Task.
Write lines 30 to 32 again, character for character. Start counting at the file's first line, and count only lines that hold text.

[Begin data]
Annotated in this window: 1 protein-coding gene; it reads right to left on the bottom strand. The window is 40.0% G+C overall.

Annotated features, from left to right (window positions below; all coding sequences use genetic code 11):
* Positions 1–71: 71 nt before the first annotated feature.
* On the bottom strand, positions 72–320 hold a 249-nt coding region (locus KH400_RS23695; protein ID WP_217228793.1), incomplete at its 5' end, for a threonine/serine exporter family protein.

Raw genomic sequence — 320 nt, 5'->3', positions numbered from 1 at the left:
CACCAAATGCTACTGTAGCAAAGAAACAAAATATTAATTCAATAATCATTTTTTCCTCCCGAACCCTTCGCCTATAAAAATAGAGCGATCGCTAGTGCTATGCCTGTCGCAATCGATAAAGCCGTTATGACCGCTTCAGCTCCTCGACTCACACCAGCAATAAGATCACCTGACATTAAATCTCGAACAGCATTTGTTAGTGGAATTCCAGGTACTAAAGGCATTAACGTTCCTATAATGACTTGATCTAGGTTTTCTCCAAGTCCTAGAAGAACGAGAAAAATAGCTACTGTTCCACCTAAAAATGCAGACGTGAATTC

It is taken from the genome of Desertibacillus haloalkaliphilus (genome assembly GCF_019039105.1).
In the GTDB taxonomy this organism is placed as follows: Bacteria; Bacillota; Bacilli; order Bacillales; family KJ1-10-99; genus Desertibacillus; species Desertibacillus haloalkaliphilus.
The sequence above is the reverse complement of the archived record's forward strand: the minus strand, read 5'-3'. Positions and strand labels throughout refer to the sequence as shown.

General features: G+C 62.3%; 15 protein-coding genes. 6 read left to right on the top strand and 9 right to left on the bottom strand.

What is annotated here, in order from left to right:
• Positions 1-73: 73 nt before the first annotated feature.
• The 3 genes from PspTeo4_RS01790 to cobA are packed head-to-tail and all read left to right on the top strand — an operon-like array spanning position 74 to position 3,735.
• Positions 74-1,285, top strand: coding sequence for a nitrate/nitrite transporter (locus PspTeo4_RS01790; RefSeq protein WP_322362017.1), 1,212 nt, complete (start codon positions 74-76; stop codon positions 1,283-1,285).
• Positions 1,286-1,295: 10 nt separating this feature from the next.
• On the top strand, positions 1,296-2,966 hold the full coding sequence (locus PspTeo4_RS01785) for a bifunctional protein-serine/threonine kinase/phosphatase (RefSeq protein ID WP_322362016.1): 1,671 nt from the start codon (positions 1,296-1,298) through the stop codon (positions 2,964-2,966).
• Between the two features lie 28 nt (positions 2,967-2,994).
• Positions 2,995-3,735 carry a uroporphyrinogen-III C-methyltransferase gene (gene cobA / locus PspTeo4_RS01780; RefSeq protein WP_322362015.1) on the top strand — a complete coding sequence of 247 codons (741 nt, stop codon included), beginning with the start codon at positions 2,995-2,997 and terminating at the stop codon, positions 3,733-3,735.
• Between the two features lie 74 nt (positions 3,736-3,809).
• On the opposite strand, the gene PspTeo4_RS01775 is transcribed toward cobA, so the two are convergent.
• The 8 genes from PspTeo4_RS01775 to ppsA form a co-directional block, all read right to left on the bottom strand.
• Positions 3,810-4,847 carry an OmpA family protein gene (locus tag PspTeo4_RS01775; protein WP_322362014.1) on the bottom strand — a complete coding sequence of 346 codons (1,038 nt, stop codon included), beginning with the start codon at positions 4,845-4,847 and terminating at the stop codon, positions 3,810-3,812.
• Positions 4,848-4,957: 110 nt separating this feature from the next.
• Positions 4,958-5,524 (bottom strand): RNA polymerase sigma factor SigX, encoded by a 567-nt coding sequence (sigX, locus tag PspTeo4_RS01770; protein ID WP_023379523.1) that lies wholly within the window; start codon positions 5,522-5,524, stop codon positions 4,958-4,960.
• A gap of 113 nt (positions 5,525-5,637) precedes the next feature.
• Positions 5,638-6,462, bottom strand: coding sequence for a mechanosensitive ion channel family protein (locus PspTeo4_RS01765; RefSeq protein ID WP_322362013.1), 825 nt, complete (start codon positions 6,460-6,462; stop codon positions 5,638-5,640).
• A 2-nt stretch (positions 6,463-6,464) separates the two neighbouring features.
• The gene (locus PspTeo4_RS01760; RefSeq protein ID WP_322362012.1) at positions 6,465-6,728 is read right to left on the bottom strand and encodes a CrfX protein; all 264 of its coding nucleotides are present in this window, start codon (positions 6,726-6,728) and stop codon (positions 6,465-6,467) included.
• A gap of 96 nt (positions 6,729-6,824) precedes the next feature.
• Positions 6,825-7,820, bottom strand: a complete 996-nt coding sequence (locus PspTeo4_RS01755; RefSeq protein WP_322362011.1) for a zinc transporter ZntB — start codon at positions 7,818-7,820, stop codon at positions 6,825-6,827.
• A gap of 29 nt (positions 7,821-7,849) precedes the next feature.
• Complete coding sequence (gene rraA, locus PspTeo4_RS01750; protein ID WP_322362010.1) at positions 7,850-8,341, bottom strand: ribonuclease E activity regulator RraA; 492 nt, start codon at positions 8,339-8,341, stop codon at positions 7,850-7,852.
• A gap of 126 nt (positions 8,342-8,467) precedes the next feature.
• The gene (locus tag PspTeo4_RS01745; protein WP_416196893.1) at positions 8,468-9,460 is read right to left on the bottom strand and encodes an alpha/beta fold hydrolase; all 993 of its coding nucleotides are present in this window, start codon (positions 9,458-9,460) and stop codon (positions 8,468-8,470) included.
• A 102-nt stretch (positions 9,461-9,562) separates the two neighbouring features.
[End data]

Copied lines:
• Positions 6,825-7,820, bottom strand: a complete 996-nt coding sequence (locus PspTeo4_RS01755; RefSeq protein WP_322362011.1) for a zinc transporter ZntB — start codon at positions 7,818-7,820, stop codon at positions 6,825-6,827.
• A gap of 29 nt (positions 7,821-7,849) precedes the next feature.
• Complete coding sequence (gene rraA, locus PspTeo4_RS01750; protein ID WP_322362010.1) at positions 7,850-8,341, bottom strand: ribonuclease E activity regulator RraA; 492 nt, start codon at positions 8,339-8,341, stop codon at positions 7,850-7,852.